This information was taken from “Mom’s House, Dad’s House:  A Complete Guide for Parents who are Separated, Divorced or Remarried” by Isolina Ricci, PhD.



Suggestions for Shared Custody

The parties agree to:

_____ Joint legal custody means that both parents have equal rights and responsibilities toward the minor child/ren.  Specifically, decisions relating to the non-emergency medical care, psychological treatment, educational programs, religious upbringing and social environment of the child/ren shall require the mutual consent of both parents.

_____ The parents shall notify one another 14 days prior to any changes in address or telephone number at which the child/ren will be residing.

_____ Neither parent shall remove the child/ren from Humboldt County for the purpose of changing the child/ren’s residence without the consent of the other parent.

_____ Each parent shall inform the other as soon as reasonably possible of any illness requiring medical attention or any other emergency involving the children.

_____ The parents/mother/father agree(s) not to use alcohol or illicit drugs 24 hours prior to and during that parent’s periods of responsibility for the child/ren.

_____ Neither parent shall do anything to alienate the child/ren from the other parent or impair the natural development of the child/ren’s love and respect for each of the parents.

_____ In the event that a parent is unable to exercise his /her periods of responsibility for the child/ren, that parent shall give notice to the other at the earliest possible opportunity.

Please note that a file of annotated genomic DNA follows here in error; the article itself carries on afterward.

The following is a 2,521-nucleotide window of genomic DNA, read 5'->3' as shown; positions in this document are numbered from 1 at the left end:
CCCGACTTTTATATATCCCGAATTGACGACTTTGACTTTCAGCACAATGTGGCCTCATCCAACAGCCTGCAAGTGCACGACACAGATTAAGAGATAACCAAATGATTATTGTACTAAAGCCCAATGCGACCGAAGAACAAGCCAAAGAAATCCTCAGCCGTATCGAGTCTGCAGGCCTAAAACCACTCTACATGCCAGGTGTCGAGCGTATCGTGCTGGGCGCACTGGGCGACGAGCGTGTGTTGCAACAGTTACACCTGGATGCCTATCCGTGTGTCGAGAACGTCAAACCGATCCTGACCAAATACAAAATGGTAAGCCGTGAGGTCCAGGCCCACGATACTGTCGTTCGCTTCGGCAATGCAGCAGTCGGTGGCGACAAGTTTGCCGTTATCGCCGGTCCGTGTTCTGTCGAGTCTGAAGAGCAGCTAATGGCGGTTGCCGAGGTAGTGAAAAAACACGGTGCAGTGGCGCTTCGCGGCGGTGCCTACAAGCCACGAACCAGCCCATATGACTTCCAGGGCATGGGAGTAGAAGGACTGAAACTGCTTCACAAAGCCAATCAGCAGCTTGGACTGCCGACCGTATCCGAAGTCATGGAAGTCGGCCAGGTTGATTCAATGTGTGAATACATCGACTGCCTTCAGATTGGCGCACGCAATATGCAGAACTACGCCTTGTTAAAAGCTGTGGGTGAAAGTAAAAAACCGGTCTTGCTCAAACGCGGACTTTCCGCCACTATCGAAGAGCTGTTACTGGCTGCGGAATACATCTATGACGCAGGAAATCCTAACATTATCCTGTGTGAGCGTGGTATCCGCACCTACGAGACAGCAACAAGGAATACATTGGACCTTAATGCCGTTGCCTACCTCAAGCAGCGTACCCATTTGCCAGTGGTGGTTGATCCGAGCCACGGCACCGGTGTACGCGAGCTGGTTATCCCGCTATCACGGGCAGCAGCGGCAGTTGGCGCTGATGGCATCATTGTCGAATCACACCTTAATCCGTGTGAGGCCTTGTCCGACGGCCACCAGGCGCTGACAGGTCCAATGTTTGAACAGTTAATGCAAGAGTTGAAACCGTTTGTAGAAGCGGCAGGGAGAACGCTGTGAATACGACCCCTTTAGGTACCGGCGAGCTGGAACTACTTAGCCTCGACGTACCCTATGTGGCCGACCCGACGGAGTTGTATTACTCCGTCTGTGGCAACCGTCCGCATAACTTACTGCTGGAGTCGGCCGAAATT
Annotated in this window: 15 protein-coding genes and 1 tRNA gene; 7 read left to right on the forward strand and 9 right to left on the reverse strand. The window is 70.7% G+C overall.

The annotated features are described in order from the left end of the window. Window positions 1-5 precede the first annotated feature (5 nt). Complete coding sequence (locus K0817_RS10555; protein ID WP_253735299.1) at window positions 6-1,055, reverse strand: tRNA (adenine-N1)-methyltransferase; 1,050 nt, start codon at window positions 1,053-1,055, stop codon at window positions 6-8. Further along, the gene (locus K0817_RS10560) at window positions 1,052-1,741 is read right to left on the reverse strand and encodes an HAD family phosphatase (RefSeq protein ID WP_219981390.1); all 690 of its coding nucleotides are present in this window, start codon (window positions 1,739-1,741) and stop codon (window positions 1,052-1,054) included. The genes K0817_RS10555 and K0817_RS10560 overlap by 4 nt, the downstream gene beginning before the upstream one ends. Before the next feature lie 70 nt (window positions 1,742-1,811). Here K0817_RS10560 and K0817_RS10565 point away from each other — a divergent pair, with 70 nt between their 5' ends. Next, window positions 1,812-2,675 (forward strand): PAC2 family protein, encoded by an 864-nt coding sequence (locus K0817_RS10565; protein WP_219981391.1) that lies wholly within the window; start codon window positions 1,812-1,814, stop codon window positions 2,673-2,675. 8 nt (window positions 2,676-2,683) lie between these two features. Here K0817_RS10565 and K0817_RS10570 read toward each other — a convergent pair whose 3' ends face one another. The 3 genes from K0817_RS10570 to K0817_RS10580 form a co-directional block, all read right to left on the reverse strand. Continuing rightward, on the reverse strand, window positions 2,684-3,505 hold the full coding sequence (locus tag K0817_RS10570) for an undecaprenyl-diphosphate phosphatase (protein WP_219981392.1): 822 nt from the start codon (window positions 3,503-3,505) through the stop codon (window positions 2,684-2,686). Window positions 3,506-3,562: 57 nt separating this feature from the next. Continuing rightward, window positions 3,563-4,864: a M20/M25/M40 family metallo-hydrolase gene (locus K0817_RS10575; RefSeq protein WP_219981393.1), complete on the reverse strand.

_____ Either parent may obtain emergency medical treatment for the child/ren without the other parent’s consent.

_____ Each parent shall provide the other with information concerning the well-being of the child/ren, including, but not limited to, copies of report cards, school meeting notices, request for conferences, order forms for school pictures and school calendars; all communications form health-care providers, counselors and day-care providers.

_____ Should either parent require child care for a period of ____ hours or more while the child/ren is/are in their physical custody, the other parent shall be advised and given the opportunity to provide such care for the child/ren before other arrangements are made for child care.

_____ Responsibility for providing transportation shall be assumed by ____________________

_____ The child/ren shall be picked up and returned at the designated times.  Should a delay become necessary, the other parent shall be notified immediately.

_____ The terms and conditions of this custody arrangement may be supplemented or revised by mutual agreement of the parents.  Changes shall be in writing and signed by both parents.